Even though it's a FoaF situation, treat it formally. Create a list of expectations so it's clear between all of you what will happen. Friends that have hosted kids connected to people they know seem to get into trouble when the kid crosses the line. The hosts are afraid to speak up for fear of offending their friends. Written expectations can help prevent some of this awkwardness and give you something to fall back on if the kid is out of line.

And then give her a chance to communicate her expectations, too. Is she willing to babysit? (With small kids it's pretty easy to treat a teenage guest as a live-in babysitter.)

The more all three of you talk the better it'll be.
posted by wallaby at 4:47 PM on July 12, 2011

I haven't hosted any exchange students, but I have been hosted living overseas a couple of times. I think there were a few things that helped me:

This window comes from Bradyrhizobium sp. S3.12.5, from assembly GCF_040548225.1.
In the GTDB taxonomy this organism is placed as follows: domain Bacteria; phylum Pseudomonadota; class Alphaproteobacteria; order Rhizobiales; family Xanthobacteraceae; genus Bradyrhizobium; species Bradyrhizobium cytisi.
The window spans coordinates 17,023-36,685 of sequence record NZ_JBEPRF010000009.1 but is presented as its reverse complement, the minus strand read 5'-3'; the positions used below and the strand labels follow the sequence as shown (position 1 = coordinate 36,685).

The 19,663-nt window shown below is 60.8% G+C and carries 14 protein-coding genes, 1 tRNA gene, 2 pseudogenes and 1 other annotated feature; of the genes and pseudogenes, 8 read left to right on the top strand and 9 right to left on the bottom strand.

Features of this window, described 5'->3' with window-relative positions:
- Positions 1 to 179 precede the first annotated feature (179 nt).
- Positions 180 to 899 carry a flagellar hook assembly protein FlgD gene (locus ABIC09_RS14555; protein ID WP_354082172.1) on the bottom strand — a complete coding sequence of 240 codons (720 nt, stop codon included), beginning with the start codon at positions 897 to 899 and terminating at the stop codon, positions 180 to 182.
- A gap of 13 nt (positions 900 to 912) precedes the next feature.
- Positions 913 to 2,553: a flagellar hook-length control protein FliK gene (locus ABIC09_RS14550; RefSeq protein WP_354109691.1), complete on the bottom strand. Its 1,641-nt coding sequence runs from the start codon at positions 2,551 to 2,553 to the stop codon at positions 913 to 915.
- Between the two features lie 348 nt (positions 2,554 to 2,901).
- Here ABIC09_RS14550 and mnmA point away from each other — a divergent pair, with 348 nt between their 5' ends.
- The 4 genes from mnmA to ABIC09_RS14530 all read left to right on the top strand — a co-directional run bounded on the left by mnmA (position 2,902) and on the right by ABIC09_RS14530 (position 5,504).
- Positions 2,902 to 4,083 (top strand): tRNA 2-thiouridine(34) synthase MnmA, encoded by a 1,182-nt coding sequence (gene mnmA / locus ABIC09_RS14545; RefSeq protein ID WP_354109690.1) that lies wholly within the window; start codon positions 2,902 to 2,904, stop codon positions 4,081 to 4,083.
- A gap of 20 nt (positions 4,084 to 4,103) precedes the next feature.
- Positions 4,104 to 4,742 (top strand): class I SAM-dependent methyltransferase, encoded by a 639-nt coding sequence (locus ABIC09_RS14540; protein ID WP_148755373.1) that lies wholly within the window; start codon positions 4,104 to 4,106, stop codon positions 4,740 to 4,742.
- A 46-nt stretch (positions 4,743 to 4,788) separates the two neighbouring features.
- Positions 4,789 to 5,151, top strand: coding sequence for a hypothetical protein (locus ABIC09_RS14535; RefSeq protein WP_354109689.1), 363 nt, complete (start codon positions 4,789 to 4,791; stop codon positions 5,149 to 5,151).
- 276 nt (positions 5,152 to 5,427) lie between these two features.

--definitely what wallaby says above: the clearer the guidelines, the better life is for everyone. Really think about what you expect from a teenager! It's easy to get into the trap of, "oh, she's our guest, so we'll just bear through this thing she's doing that we can't really stand." That's no good for anyone.
--do your neighbors or friends have teenagers? It might really help to be able to have some people who can introduce her around. Is there a cafe that's within biking distance where kids her age hang out? Let her know how to get there!
--also on communication: it might be worth your time to buy a cheap pre-paid cell phone to give here while she's with you. That will give her a lot more freedom, and probably give you a lot more peace of mind knowing you can get a hold of her if needed, or if she needs you.
--I didn't exactly love doing touristy stuff per se, but having someone who would tell me stories about the area and give me a sense of the history of the place was something I really appreciated. I'm a pretty big history dork, so she may be different, but have some good stories ready if she seems interested.
posted by wandering steve at 10:13 PM on July 12, 2011